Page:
Food manufacturers should be forced to reveal the sugar content of their products in teaspoons, a move consumer group CHOICE says will make it much easier for consumers to reduce their sugar consumption.
The call comes as the federal government begins a public consultation into the labelling of sugars on food and drink products with the aim to better inform consumers about their dietary intake.
CHOICE’s Katinka Day welcomed the government’s push for greater transparency and clearer labelling, saying Australians consume 14 teaspoons of added sugar, on average, every day.
Some teenagers are consuming as much as 38 teaspoons of added sugar per day – the equivalent of the sugar in four cans of Coke, she said.
Better labelling could help consumers avoid up to 38.3 kilograms of added sugar a year, Ms Day said.
“For years CHOICE has been calling for added sugar labelling and it’s great to see the federal government putting forward options that will allow Australians to make genuinely informed decisions,” she said.
“It’s essential that we have labelling that allows people to easily identify the high level of sugar in these products, rather than letting companies get away with hiding this information in opaque statements on the back of packets.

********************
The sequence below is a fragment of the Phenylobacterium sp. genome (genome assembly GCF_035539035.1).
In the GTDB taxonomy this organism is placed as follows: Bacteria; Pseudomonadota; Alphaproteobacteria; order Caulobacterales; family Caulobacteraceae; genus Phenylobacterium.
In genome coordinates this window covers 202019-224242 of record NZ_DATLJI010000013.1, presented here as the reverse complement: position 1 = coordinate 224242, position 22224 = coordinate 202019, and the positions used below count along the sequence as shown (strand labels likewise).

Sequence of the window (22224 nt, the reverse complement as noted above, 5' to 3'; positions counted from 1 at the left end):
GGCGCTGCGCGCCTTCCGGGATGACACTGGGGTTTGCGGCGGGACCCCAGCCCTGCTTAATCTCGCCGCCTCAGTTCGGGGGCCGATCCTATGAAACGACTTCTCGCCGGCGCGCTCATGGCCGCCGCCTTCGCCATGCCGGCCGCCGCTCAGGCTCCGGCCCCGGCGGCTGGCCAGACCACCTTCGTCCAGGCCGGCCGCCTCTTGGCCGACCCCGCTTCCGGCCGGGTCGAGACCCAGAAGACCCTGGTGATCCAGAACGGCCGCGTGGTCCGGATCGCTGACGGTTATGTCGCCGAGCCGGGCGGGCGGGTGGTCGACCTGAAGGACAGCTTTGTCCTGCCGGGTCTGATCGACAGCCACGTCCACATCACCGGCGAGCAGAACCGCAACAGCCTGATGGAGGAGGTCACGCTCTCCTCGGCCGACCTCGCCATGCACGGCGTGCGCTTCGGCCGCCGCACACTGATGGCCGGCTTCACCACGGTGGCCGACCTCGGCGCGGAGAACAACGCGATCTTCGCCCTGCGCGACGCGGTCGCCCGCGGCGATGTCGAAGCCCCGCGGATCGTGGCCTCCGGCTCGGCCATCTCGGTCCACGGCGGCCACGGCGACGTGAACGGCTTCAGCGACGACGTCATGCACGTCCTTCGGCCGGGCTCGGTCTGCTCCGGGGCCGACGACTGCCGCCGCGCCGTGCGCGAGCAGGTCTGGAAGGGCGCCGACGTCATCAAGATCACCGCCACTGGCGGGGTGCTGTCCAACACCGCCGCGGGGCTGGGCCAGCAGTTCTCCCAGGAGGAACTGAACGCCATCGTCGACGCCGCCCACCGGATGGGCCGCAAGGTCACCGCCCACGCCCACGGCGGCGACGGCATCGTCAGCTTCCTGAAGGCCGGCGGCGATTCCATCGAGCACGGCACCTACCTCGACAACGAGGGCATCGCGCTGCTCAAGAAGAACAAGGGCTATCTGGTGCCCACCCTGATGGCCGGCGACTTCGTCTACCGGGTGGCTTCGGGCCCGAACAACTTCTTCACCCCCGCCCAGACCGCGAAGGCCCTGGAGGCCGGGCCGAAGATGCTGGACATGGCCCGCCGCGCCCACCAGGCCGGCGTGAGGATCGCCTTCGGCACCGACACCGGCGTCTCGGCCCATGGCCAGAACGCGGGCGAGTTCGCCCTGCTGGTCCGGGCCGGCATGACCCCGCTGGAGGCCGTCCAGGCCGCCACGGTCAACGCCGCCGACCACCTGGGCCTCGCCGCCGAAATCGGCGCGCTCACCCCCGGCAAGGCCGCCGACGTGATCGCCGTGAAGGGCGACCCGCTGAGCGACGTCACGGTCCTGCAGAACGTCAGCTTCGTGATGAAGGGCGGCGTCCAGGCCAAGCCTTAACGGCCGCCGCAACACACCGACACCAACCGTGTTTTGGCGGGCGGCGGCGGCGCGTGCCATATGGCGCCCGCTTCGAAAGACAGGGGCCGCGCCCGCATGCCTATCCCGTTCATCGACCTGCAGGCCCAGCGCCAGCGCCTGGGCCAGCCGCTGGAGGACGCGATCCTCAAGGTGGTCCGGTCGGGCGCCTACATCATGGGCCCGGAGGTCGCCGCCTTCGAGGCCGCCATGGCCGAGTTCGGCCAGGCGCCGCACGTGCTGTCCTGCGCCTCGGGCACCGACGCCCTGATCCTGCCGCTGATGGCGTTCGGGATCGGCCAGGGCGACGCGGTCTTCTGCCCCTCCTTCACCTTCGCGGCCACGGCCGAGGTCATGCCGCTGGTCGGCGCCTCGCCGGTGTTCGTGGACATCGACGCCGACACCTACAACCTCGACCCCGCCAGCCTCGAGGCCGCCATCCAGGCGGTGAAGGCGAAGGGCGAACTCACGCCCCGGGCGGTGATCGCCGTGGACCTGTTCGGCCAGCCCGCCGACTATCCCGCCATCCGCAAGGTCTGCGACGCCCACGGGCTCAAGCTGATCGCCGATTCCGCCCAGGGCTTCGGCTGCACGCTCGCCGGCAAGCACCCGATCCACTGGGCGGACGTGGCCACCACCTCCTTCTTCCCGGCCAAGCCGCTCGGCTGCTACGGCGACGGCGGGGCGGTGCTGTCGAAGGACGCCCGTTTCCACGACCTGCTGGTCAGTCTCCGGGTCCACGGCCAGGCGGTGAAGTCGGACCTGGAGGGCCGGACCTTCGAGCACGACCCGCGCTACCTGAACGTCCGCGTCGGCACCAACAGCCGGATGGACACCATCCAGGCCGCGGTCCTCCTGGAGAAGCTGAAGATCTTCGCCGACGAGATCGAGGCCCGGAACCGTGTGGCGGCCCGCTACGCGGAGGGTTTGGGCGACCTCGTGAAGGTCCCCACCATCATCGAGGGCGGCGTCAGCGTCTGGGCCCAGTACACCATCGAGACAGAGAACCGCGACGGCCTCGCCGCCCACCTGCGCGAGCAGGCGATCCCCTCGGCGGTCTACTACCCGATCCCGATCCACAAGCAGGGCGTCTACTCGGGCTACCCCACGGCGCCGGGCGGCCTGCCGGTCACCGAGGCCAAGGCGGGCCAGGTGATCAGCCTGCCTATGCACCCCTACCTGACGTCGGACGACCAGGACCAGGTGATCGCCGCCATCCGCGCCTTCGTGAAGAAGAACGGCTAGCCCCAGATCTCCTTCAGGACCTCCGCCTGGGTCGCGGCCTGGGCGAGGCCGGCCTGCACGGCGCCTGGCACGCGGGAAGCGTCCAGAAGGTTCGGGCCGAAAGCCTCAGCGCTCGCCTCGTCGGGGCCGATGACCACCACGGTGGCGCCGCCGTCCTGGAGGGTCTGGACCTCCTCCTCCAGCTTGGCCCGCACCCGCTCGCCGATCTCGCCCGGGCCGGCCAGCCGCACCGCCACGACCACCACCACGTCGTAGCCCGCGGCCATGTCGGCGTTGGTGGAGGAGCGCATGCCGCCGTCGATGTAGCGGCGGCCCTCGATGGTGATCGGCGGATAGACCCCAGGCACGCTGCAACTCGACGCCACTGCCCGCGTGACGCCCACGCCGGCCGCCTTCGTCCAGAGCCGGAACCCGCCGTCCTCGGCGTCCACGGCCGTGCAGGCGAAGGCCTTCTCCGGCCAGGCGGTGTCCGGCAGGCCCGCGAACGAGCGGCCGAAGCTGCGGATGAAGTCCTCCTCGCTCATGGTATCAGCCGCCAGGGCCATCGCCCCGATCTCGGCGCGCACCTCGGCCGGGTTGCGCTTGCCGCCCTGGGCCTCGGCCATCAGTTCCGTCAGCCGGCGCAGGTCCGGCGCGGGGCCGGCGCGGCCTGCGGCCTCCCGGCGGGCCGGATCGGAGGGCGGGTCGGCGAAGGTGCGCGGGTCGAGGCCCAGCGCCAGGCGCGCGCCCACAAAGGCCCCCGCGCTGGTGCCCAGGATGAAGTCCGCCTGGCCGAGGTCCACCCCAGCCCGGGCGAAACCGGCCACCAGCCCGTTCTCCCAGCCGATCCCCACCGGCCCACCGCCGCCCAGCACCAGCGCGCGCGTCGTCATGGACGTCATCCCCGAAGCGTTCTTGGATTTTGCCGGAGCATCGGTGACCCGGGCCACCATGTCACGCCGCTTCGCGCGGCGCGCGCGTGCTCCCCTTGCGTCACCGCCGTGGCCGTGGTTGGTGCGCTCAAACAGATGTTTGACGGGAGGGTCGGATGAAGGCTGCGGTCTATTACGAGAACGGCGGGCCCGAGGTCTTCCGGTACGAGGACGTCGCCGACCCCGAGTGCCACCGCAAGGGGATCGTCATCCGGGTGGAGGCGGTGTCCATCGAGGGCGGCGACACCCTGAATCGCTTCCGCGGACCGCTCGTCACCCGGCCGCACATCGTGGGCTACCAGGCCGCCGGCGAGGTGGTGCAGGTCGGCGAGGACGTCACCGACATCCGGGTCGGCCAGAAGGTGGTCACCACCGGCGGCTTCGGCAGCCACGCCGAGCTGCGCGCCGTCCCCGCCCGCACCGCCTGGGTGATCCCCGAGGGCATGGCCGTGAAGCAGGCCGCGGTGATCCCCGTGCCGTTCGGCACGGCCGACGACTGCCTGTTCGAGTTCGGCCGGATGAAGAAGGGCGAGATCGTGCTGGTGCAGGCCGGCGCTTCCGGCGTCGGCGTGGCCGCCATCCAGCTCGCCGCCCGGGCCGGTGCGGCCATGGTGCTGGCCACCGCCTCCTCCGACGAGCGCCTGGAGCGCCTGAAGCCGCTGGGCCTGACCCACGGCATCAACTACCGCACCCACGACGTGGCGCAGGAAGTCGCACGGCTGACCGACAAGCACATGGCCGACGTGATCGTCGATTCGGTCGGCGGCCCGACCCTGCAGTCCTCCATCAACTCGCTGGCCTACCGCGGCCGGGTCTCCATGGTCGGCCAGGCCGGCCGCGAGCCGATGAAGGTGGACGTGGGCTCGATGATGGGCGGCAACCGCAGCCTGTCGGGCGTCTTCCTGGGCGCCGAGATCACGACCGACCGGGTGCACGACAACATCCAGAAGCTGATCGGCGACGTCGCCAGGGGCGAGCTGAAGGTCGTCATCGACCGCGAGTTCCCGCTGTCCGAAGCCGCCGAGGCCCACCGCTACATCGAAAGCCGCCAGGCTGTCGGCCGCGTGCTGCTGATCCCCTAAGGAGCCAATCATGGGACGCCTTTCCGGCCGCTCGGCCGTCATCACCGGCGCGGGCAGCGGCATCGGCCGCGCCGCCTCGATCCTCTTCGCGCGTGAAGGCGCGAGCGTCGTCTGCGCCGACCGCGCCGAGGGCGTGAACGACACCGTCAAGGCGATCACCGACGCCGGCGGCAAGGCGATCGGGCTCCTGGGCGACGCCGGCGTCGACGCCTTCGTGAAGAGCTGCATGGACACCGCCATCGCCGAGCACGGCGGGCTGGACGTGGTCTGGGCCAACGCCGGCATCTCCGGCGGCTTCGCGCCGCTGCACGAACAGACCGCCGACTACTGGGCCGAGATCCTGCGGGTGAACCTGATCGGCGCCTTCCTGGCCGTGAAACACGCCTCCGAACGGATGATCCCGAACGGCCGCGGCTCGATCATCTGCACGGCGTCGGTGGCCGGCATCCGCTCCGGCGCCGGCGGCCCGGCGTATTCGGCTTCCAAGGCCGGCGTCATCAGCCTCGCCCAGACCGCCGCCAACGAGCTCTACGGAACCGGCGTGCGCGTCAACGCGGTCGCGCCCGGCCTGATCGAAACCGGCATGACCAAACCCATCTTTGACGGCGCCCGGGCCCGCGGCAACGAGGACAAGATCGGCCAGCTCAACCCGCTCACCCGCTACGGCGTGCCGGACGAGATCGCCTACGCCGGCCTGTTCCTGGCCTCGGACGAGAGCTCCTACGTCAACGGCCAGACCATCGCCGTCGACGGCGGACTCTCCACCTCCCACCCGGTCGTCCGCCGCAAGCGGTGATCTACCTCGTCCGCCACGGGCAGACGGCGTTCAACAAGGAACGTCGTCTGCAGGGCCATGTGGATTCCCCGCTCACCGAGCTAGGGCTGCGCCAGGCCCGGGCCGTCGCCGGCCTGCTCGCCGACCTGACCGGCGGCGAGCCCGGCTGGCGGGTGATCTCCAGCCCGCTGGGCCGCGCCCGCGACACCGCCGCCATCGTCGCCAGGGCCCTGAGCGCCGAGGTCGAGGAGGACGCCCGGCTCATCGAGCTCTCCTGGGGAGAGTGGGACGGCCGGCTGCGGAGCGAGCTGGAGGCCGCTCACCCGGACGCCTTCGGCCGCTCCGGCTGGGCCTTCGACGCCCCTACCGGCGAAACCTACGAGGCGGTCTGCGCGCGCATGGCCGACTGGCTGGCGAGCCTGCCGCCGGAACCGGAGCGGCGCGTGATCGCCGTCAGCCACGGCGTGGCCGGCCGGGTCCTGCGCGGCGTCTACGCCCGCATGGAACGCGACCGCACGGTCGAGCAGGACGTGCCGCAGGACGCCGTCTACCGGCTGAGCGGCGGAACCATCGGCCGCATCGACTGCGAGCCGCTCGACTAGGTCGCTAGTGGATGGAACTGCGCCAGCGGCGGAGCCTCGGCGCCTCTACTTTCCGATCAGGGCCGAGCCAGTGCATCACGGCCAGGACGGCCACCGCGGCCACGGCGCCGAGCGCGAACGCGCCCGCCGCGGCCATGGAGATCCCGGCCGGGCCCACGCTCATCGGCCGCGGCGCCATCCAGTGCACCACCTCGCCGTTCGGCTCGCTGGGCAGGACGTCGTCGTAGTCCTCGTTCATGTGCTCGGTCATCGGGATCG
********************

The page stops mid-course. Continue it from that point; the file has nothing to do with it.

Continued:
“But on top of this, we need visual labelling of the amount of teaspoons of sugar in sugar-sweetened beverages to help people identify just how much sugar is in these drinks.”
Current labels in Australia make it difficult for consumers to distinguish what proportion of the overall sugar content has been added to a product by the manufacturer.
“At the moment you have to be a food scientist to identify added sugars in processed foods,” Ms Day said.
“People in Australia have no clear way of knowing how much sugar has been added to a food.”
Leading nutritionist and dietician Dr Rosemary Stanton told The New Daily changes to food labelling would mean consumers are less likely to be misled.
“The sugars in ‘intact’ fruit, vegetables, milk and the very small amounts in grains are not a problem. The added sugars are,” she said.
“There was a court case over added sugars in Heinz snacks for one to three-year-olds over because they advertised them as 99 per cent fruit and vegetables when the fruit was largely fruit paste or fruit juice concentrate, which is basically sugar.”
The government consultation paper identifies the following policy options:
- Education on how to read and interpret labelling information about sugars
- Changes to the statement of ingredients
- Added sugars quantified in the nutrition information panel (NIP)
- Advisory labels for foods high in added sugars
- Pictorial approaches to convey the amount or types of sugars in a serving of food
- Digital linking to off-label, web-based information about added sugars content.
Consumers can have their say on sugar labelling by lodging a submission here. Submissions close in September.